Work: Third Offset Focus is to Improve U.S. Battle Networks
By RICHARD R. BURGESS, Managing Editor
And OTTO KREISHER, Special Correspondent
WASHINGTON — The Defense Department’s (DoD’s) battle networks give the United States tremendous advantage in all levels of warfighting, but competitor nations are working to defeat them and overcome strategic, operational and tactical advantage, the undersecretary of Defense said Dec. 5.
The DoD’s Third Offset strategy is designed to leverage advanced technology to maintain comprehensive strategic stability balance with major state competitors like Russia and China and maintain conventional as well as strategic deterrence, Robert O. Work Jr. told an audience at the Navy’s Future Strategy Forum 2016 at the Navy Memorial.
Work said the strategy aims to maintain U.S. conventional overmatch and conventional deterrence across the full range of military operations, including low-intensity conflict and counter-insurgency operations.
He noted that, to Russia and China, competition is a natural steady state of affairs, whereas competition casts a negative tone among Western democracies.
Russia and China know the power of U.S. battle networks and Work said that those nations have achieved near-parity with the United States in battle networks, as well as guided munitions. Because most of the U.S. combat power resides within the United States, Russia and China have potential advantage in time and space in military operations.
But the United States has had an advantage in the operational level of war because of its battle networks, he said.
“The initial focus [of the Third Offset strategy] is on improving the performance of our battle networks,” Work said.
He listed five technological vectors for the Third Offset: deep learning machines, human-machine collaborative systems, assisted human operations, human-machine combat teaming, and network-enabled cyber- and electronic warfare-hardened advanced autonomous and high-speed weapons.
An example of a deep learning machine is a computer system that can narrow down a search rapidly, such as the real-world case of the Coast Guard tracking down a person making fake Mayday calls and using voice recognition to identify them. Another example is a cyber system that can recognize attack, recognize weaknesses and self-correct its defenses. Another is cognitive electronic warfare, in which a system can make new waveforms on the fly.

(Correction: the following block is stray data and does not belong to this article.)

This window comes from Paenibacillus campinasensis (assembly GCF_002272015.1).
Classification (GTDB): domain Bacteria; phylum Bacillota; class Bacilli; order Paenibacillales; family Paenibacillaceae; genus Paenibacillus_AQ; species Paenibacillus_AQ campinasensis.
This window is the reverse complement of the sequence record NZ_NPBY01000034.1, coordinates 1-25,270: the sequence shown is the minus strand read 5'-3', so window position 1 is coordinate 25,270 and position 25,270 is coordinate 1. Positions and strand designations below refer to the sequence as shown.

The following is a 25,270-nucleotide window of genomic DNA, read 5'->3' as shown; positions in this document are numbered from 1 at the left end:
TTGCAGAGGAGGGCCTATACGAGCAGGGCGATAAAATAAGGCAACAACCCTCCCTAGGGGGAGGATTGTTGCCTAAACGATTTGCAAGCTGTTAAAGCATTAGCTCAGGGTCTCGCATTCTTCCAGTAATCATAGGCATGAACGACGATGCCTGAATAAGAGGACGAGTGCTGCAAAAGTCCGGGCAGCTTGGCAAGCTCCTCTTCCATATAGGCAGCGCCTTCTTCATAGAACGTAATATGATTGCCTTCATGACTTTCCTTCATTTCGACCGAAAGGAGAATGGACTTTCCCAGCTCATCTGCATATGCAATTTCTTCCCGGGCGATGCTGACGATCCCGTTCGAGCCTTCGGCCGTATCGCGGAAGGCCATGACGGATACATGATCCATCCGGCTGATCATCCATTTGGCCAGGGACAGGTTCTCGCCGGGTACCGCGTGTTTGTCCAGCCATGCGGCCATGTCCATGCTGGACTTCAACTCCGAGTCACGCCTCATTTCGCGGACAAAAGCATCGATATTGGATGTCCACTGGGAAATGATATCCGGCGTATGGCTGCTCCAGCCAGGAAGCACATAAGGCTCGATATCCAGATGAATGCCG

The F-35 strike fighter is an example of human-machine collaboration. Its mission system makes the aircraft “not a fighter plane; it is a battle network platform,” Work said. The P-8A Poseidon maritime patrol aircraft operating in concert with the MQ-4C Triton unmanned aerial system is an example he gave of human-machine combat teaming.
The use of robotics and advanced algorithms is advancing these concepts and taking the place of humans. He estimated it would take 20 million human analysts to handle the data overload today. Work said the Russians even “think robotics is their way out of a demographic problem” of a declining population.
Work gave the example of the Navy Integrated Fire-Counter Air as “Third Offset before there was Third Offset,” and highlighted the adaption of the SM-6 surface-to-air missile as an anti-ship missiles that “presents the enemy with an enormous problem.”
Another example of the application of the Third Offset is the concept of adapting the Army’s High Mobility Artillery Rocket System as an anti-ship weapon.
Work said the U.S. strategic advantages are its “people, allies, our ability to put together battle networks and jointness.”
He stresses that the Third Offset is “very coalition friendly.”
Work said that the United States has significant cyber warfare capabilities, noting that the services are fielding 6,200 cyber warriors in cyber mission teams that will reach full operational capability in 2018.
“We know what it would take to do offensive cyber,” he said. “But would it affect comprehensive strategic stability?”
Speaking later that day at the Brookings Institution, Work said the Defense Department in the Obama administration has “done a lot of seeding ideas” on what capabilities may be needed to implement the offset strategy and made advances in autonomy. But due to tight defense budgets, they could not flesh them out, he said.
“I believe the incoming [Trump] team will be very pleased with the options they have to choose from,” he said.
Asked about the emphasis in Congress’ compromise 2017 National Defense Authorization Act on increasing the military force structure, Work said “rather than building up, the first thing I’d do is improve what we have,” including “cyber hardening” the command networks.
And, he added, “I can’t tell you about the size of the force” until he knew what the Trump administration’s view of the U.S. role in the world would be.
“Decide what you want that force to do before deciding how big the force will be,” he said.
Work said he could not provide a firm opinion on another controversial element of the NDAA, to split the current office of undersecretary of defense for acquisition, technology and logistics by creating a separate undersecretary for technology until he has a chance to read the details of the legislation.
“At first blush, I do not think the separation makes sense,” but that could depend on what Congress intended, he said.